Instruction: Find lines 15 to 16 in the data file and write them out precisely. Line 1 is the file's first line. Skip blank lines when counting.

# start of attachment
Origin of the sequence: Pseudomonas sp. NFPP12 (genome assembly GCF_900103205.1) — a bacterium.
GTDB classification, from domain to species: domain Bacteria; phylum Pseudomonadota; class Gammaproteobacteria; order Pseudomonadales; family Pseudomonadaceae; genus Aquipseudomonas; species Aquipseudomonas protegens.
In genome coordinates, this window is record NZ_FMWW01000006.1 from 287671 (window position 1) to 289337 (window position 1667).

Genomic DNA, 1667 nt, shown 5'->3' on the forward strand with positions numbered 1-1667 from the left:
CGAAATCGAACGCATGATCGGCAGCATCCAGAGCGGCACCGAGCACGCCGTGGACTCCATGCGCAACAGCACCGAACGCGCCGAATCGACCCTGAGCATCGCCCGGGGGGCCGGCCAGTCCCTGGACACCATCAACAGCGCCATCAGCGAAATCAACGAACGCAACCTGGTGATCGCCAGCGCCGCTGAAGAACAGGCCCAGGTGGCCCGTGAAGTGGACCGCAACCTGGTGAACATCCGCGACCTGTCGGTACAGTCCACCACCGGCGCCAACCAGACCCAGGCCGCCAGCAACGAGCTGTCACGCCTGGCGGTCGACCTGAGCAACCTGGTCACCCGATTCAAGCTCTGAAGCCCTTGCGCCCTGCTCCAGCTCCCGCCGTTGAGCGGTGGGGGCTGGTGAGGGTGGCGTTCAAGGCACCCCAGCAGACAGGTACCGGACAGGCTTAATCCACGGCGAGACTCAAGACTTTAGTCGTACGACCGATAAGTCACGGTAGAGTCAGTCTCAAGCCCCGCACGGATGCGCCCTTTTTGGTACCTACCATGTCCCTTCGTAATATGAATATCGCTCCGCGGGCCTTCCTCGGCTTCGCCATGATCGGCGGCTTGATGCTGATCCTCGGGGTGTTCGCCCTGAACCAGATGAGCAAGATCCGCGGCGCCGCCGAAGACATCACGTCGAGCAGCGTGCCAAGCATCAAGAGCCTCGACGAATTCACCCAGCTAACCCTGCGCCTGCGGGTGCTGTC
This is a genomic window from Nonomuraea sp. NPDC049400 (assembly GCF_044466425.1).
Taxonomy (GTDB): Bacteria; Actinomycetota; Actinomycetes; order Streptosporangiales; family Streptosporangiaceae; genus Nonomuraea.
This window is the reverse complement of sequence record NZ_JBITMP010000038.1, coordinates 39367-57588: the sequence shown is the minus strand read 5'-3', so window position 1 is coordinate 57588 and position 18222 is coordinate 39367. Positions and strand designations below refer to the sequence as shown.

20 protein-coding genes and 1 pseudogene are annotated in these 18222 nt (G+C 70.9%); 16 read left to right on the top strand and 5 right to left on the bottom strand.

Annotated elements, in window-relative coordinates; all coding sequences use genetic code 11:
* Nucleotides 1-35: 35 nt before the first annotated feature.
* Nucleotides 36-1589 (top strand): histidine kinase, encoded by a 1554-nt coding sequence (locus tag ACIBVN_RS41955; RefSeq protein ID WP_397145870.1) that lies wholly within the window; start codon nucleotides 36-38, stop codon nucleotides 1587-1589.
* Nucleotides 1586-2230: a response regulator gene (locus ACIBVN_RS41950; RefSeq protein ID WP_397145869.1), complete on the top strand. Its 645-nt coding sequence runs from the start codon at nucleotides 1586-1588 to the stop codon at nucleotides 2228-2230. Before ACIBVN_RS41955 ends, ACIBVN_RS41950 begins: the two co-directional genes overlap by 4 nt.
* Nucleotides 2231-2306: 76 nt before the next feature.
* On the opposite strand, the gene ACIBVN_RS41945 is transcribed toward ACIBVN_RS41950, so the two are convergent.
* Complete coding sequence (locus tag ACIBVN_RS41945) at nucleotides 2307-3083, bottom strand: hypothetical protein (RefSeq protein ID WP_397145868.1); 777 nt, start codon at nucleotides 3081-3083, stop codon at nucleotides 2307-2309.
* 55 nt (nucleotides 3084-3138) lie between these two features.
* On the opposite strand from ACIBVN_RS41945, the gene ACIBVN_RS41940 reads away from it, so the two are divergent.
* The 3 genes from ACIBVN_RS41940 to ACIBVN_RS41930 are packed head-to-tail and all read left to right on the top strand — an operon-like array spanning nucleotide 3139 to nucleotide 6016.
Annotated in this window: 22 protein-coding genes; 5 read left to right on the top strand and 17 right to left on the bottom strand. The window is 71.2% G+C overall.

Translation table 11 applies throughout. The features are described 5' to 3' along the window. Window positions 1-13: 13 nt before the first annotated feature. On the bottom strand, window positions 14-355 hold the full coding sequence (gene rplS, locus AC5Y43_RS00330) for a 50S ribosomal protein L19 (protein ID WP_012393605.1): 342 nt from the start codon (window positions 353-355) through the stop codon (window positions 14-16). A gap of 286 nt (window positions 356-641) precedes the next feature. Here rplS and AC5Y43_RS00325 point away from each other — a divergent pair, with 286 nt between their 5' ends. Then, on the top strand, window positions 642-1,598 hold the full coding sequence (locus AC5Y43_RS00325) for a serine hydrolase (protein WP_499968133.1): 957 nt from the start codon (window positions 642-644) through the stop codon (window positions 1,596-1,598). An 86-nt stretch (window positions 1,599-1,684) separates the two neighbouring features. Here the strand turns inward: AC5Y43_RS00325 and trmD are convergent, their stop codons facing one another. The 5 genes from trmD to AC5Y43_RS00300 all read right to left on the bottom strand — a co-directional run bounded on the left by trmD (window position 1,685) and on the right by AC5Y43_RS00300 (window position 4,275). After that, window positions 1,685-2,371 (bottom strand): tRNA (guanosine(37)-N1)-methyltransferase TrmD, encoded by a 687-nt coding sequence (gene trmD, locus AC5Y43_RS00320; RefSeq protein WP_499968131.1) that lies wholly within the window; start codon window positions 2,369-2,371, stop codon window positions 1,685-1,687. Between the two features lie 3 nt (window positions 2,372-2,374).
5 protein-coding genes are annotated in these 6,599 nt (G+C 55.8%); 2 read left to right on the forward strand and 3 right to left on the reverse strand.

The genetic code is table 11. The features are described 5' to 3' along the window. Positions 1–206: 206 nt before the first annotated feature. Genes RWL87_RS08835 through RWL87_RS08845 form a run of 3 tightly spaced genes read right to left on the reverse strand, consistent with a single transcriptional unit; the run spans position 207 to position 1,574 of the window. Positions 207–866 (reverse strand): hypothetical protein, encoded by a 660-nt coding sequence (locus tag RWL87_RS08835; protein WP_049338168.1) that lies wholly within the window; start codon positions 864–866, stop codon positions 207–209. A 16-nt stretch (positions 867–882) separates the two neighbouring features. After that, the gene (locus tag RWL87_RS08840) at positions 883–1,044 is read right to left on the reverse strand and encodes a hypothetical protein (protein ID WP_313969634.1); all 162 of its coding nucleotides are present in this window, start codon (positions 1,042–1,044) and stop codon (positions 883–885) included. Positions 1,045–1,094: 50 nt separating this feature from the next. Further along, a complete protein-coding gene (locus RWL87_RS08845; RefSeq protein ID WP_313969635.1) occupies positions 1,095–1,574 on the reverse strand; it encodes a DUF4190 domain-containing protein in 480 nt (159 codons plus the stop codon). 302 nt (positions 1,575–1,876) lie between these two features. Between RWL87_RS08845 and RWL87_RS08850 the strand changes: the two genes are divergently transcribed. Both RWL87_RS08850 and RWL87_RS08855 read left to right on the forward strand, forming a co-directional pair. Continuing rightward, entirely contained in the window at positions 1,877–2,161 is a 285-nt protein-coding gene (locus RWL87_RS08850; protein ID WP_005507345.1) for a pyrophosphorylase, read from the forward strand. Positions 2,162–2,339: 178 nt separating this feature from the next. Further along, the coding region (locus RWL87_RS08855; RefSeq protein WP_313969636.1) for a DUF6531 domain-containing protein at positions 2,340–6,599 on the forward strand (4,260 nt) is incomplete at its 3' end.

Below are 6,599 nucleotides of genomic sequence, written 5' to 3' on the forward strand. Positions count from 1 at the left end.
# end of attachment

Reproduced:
* On the opposite strand, the gene ACIBVN_RS41945 is transcribed toward ACIBVN_RS41950, so the two are convergent.
* Complete coding sequence (locus tag ACIBVN_RS41945) at nucleotides 2307-3083, bottom strand: hypothetical protein (RefSeq protein ID WP_397145868.1); 777 nt, start codon at nucleotides 3081-3083, stop codon at nucleotides 2307-2309.